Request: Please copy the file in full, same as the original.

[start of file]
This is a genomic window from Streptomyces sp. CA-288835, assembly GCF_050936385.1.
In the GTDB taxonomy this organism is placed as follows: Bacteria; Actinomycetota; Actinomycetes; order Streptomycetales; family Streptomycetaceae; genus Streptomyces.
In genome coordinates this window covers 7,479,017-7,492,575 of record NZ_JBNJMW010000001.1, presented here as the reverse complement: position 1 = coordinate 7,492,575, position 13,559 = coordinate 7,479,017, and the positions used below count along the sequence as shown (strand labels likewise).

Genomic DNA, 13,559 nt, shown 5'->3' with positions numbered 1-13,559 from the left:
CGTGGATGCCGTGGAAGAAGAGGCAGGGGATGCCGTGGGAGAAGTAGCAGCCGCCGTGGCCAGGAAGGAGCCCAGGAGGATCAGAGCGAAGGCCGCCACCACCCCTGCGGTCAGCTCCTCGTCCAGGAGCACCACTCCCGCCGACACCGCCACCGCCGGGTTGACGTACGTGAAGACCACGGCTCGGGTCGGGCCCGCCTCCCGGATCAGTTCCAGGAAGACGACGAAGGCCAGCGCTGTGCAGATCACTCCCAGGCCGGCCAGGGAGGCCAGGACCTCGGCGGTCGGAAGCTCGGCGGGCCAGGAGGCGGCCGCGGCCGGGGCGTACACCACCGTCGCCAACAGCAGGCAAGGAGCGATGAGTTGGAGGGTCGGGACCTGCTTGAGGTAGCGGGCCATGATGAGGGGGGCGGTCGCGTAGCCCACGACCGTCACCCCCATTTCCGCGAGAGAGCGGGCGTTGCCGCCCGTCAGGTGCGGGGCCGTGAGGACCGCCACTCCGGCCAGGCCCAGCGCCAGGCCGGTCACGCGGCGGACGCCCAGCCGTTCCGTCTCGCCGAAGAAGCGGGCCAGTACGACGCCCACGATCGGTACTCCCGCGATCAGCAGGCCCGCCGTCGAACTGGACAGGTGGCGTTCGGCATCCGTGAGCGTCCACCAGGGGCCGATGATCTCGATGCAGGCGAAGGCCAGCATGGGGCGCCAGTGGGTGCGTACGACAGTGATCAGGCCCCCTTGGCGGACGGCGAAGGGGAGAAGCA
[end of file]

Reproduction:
This is a genomic window from Streptomyces sp. CA-288835, assembly GCF_050936385.1.
In the GTDB taxonomy this organism is placed as follows: Bacteria; Actinomycetota; Actinomycetes; order Streptomycetales; family Streptomycetaceae; genus Streptomyces.
In genome coordinates this window covers 7,479,017-7,492,575 of record NZ_JBNJMW010000001.1, presented here as the reverse complement: position 1 = coordinate 7,492,575, position 13,559 = coordinate 7,479,017, and the positions used below count along the sequence as shown (strand labels likewise).

Genomic DNA, 13,559 nt, shown 5'->3' with positions numbered 1-13,559 from the left:
CGTGGATGCCGTGGAAGAAGAGGCAGGGGATGCCGTGGGAGAAGTAGCAGCCGCCGTGGCCAGGAAGGAGCCCAGGAGGATCAGAGCGAAGGCCGCCACCACCCCTGCGGTCAGCTCCTCGTCCAGGAGCACCACTCCCGCCGACACCGCCACCGCCGGGTTGACGTACGTGAAGACCACGGCTCGGGTCGGGCCCGCCTCCCGGATCAGTTCCAGGAAGACGACGAAGGCCAGCGCTGTGCAGATCACTCCCAGGCCGGCCAGGGAGGCCAGGACCTCGGCGGTCGGAAGCTCGGCGGGCCAGGAGGCGGCCGCGGCCGGGGCGTACACCACCGTCGCCAACAGCAGGCAAGGAGCGATGAGTTGGAGGGTCGGGACCTGCTTGAGGTAGCGGGCCATGATGAGGGGGGCGGTCGCGTAGCCCACGACCGTCACCCCCATTTCCGCGAGAGAGCGGGCGTTGCCGCCCGTCAGGTGCGGGGCCGTGAGGACCGCCACTCCGGCCAGGCCCAGCGCCAGGCCGGTCACGCGGCGGACGCCCAGCCGTTCCGTCTCGCCGAAGAAGCGGGCCAGTACGACGCCCACGATCGGTACTCCCGCGATCAGCAGGCCCGCCGTCGAACTGGACAGGTGGCGTTCGGCATCCGTGAGCGTCCACCAGGGGCCGATGATCTCGATGCAGGCGAAGGCCAGCATGGGGCGCCAGTGGGTGCGTACGACAGTGATCAGGCCCCCTTGGCGGACGGCGAAGGGGAGAAGCA